Wednesday, September 12, 2018

Fifteen Artists And Publishers To Seek Out At SPX 2018

As always, it's a pleasure to compile my annual list of artists and publishers to seek out at SPX. I always make an effort never to repeat a name, and that's a tribute to the continuing depth of talent in alt-comics these days. There are also a few veterans here and there who are making their first appearance.

1. Laura Lannes. Table B11-B. This Brazilian autobio cartoonist made a big splash with By Monday I'll Be Floating In The Hudson With The Other Garbage, a painfully honest account of a doomed relationship. Her acidic sense of humor and sharp observations about life as a single person combined with her loose, fuzzy line made for a remarkably coherent & memorable series of vignettes. I believe she'll have a new comic at this show. 

2. Leila Abdelrazaq. Table M13-A. She's a Palestinian cartoonist based in Detroit who specializes in personal and political strips about alienation, persecution and identity. She recently finished as the first-runner up for the Locher Award, given to editorial cartoonists under the age of 25.

3. Conundrum Press. Table W66-B. They are one of the most underrated publishers in comics, consistently releasing daring, unusual comics. They're known for publishing works in English for the first time, giving a platform for young Canadian cartoonists, reprinting key comics and collecting truly strange comics. I don't think publisher Andy Brown will be there, but Max de Radigues will be there, repping his book Weegee.

4. Richie Pope. Table E11-A. Pope's magnificent issue of Frontier about fatherhood was one of the most memorable of the entire series. I'm eager to see his other comics.

5. Perfectly Acceptable Press. Table N13-A. Publisher Matt Davis is one of the premier purveyors of exquisitely-produced art objects (via Risograph) that are also excellent comics.

6. Rina Ayuyang. Table W1-4. Rina's a long-time favorite of mine who is debuting a book from Drawn & Quarterly soon called Blame This On The Boogie. I also have the pleasure of being the moderator for a panel she's on.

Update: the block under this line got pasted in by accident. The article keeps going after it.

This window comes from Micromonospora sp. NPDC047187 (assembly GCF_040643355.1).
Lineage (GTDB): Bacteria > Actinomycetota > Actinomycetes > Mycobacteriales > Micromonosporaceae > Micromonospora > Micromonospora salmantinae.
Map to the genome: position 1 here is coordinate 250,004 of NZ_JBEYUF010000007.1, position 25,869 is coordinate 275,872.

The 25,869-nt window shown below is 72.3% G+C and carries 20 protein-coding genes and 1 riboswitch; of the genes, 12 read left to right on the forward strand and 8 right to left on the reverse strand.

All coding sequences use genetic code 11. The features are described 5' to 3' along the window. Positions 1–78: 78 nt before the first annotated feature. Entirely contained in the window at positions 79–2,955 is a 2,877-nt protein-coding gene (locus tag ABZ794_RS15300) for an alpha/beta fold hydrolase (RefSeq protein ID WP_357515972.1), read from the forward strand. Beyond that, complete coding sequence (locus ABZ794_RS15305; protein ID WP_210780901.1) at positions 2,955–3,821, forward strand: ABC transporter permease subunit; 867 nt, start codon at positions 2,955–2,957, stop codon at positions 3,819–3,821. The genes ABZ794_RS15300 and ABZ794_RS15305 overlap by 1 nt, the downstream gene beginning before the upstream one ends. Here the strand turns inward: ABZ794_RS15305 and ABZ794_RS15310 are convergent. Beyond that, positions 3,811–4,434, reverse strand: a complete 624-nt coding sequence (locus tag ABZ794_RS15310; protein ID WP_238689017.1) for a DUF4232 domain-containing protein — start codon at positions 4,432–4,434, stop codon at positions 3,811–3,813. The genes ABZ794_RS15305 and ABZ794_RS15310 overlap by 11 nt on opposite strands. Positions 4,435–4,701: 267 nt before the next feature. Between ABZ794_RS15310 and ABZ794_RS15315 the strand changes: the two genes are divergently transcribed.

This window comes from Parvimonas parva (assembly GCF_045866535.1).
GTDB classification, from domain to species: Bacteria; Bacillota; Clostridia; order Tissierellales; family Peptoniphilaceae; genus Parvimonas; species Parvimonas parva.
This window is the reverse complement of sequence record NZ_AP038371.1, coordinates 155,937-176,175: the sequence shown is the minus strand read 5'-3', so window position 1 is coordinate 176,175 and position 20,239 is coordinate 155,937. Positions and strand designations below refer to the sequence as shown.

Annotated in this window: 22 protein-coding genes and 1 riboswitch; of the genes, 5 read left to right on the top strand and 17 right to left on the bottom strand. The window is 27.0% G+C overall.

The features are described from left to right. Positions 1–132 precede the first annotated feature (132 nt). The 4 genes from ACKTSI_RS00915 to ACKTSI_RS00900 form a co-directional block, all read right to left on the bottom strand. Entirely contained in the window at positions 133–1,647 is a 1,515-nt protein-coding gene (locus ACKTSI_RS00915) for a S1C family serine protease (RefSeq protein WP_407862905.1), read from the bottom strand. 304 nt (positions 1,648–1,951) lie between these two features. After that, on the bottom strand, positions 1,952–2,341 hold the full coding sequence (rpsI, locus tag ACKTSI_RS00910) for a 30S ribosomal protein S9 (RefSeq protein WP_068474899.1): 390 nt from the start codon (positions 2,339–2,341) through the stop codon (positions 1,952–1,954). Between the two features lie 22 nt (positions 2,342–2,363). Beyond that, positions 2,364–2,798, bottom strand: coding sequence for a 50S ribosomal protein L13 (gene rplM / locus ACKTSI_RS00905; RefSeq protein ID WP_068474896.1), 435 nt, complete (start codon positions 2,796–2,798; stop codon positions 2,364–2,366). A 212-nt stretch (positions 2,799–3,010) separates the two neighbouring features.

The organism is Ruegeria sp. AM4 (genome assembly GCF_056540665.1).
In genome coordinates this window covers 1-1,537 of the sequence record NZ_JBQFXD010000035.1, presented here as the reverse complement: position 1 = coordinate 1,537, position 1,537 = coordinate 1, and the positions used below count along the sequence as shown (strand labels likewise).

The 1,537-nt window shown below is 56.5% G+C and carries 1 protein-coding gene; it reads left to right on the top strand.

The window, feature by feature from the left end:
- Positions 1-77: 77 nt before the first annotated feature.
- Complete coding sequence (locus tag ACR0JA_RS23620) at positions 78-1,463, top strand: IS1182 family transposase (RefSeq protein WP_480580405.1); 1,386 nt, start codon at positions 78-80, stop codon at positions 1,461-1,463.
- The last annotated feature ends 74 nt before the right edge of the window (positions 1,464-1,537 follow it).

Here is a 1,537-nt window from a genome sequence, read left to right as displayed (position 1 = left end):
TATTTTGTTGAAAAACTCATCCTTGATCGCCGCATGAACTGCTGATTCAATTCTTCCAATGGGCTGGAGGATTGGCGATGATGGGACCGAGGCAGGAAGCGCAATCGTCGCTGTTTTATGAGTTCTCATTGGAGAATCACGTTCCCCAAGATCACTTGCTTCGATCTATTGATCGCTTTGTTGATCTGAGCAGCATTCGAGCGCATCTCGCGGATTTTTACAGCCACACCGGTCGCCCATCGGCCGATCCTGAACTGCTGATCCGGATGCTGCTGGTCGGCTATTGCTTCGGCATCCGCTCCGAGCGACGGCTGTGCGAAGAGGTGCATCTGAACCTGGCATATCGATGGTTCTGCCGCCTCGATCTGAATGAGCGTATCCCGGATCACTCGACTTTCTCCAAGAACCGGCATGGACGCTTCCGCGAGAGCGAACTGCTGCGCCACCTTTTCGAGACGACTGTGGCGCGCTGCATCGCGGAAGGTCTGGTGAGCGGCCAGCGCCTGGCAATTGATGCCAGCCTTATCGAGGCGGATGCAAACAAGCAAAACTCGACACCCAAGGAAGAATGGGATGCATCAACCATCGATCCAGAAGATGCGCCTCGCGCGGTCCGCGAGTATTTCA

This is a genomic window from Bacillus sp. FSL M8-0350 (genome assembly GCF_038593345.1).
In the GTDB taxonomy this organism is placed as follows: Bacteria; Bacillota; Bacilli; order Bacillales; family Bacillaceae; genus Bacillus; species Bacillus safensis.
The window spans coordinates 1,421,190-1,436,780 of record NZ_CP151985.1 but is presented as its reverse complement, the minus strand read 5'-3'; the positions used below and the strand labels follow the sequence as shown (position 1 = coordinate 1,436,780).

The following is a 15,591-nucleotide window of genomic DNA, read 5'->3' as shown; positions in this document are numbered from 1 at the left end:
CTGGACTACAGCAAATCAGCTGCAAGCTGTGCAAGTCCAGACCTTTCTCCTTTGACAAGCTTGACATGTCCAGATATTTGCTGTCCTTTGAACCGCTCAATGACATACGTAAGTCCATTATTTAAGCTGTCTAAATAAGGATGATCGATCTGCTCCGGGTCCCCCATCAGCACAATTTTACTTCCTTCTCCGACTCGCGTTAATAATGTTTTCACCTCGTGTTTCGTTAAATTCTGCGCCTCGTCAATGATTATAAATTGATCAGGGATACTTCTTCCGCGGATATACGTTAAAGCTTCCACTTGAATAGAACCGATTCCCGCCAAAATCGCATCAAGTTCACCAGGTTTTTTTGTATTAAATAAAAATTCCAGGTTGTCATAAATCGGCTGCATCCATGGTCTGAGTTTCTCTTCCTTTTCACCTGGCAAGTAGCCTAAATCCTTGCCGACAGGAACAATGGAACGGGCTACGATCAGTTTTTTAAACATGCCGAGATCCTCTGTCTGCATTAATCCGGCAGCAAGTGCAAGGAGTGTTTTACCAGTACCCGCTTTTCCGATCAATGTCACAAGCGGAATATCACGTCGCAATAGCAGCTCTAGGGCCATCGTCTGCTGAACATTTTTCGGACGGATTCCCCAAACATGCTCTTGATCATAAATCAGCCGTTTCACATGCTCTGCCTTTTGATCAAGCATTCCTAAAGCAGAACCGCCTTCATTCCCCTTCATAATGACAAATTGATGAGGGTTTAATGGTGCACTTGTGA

7. Silver Sprocket. Table J1. Avi Ehrlich's punk DIY aesthetic is the engine behind this burgeoning publishing concern. He publishes the personal and the political.

8. Iona Fox. Table D13. She's one of the brightest young voices in the embarrassment of riches we as readers are enjoying with regard to memoir and diary comics. She draws from experiences that are quite different from the average city dweller.

9. Matt Emery. Table F2. He's the brains behind Pikitia Press from Australia, and he's introduced me to a number of excellent cartoonists.

10. Summer Pierre. Table I11-A. In a year where the theme of the programming is memoir and there are so many great cartoonists in that area, Pierre stands out as one of the best of the best. Her line is as engaging as her storytelling, which is full of wit and warmth.

11. M.S. Harkness. Table M12-B. Her Tinderella was a hilarious but poignant autobiographical book that was remarkably frank and upfront about desire, loneliness and the sheer indignity of dating.

12. Maria Hoey. Table L14. One half of the Coin-Op team, she will be there with a recent issue of the comic as well as the collection from Top Shelf. She's one of the best illustrators around.

13. Julia Kaye. Table N1-A. Her book Super Late Bloomer is one of my favorites regarding the experience of transitioning. Her line is endlessly fun to look at.

14. Taneka Stotts. Table I1-A. A fine writer in her own right, Stotts is also a superb editor. Her Elements: Fire rightfully won the Eisner award.

15. Fred Noland. Table G5-A. This is "Fredo's" first SPX in some time. His minis from the early 2000s were some of my favorites.

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